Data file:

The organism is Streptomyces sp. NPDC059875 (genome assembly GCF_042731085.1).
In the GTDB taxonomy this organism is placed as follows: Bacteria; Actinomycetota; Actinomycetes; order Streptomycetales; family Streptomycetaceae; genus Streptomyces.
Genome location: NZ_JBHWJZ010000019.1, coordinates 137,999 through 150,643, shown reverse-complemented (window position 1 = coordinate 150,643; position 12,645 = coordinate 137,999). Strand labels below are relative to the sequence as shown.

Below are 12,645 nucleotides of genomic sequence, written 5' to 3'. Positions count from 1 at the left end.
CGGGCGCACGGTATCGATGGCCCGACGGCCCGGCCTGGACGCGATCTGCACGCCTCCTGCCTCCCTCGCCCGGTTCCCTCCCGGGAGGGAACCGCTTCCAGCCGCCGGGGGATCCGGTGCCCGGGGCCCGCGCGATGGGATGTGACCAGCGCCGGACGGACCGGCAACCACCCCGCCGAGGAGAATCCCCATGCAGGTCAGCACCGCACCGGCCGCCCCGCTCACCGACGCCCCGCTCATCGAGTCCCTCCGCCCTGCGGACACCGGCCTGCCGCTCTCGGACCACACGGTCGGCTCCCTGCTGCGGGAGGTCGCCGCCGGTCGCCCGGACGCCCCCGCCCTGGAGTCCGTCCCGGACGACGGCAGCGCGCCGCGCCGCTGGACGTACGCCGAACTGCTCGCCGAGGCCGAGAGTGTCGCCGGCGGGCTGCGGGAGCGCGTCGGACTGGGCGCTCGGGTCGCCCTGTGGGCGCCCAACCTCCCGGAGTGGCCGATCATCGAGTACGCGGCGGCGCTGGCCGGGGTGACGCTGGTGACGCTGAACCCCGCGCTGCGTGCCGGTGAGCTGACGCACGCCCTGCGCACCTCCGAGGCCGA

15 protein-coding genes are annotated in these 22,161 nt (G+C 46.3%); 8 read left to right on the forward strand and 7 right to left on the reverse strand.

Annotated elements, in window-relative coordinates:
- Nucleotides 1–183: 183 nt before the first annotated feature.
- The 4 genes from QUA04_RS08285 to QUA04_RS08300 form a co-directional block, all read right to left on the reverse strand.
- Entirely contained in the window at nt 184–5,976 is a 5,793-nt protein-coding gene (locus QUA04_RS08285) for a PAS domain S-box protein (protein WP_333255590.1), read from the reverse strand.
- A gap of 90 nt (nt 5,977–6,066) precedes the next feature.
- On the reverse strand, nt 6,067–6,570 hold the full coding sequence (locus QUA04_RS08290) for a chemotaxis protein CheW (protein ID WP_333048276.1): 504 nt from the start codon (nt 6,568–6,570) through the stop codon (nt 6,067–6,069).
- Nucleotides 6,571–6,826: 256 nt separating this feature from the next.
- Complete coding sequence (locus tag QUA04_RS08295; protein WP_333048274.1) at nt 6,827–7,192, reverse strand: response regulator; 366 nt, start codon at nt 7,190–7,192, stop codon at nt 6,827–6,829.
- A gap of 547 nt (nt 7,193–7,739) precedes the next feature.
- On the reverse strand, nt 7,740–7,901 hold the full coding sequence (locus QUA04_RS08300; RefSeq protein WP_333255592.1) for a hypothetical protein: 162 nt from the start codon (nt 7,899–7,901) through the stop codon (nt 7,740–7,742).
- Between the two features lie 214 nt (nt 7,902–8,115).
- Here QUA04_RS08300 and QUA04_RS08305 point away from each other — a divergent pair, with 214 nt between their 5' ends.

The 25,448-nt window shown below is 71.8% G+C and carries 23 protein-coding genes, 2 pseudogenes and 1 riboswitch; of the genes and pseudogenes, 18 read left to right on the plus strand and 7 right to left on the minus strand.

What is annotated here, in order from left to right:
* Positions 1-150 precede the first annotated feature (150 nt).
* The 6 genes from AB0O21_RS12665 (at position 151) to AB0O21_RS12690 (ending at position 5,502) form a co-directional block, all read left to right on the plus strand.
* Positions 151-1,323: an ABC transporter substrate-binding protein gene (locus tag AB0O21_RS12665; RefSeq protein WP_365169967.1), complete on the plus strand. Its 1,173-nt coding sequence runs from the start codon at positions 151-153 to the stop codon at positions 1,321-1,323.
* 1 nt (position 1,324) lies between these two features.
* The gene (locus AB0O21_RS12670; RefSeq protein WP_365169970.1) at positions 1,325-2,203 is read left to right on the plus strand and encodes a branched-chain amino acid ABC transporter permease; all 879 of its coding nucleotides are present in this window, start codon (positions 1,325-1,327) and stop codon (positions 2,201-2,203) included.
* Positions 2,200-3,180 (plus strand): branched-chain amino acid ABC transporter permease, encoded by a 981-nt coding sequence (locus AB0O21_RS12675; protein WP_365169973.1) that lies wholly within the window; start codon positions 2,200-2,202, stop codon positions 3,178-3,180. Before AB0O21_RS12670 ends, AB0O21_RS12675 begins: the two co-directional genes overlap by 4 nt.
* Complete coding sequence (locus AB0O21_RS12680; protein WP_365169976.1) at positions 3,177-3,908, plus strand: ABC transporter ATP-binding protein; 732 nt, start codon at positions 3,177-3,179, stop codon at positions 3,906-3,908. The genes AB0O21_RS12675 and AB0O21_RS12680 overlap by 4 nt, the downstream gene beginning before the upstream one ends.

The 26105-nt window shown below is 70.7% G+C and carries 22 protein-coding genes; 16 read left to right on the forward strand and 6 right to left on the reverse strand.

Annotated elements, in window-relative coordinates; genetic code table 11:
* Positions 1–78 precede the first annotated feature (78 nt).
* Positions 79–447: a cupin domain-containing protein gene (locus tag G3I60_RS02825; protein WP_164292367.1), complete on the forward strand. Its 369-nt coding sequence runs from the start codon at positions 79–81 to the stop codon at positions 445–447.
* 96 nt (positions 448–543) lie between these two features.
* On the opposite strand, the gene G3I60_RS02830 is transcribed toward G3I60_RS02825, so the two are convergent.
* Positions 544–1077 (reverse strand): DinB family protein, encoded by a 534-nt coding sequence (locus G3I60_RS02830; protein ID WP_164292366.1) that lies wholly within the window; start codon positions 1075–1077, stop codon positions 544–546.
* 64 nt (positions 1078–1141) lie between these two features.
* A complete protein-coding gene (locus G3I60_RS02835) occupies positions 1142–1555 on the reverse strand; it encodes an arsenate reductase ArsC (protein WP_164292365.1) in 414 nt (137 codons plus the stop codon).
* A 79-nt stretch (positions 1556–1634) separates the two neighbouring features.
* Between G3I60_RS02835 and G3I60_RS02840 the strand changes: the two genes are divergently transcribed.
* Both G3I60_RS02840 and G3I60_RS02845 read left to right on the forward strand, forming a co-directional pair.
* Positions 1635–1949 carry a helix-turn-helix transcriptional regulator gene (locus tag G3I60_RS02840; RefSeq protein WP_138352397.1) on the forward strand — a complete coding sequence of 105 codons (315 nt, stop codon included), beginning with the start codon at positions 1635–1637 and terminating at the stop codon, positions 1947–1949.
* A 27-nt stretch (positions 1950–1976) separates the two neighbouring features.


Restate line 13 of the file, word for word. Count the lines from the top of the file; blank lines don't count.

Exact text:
- Nucleotides 6,571–6,826: 256 nt separating this feature from the next.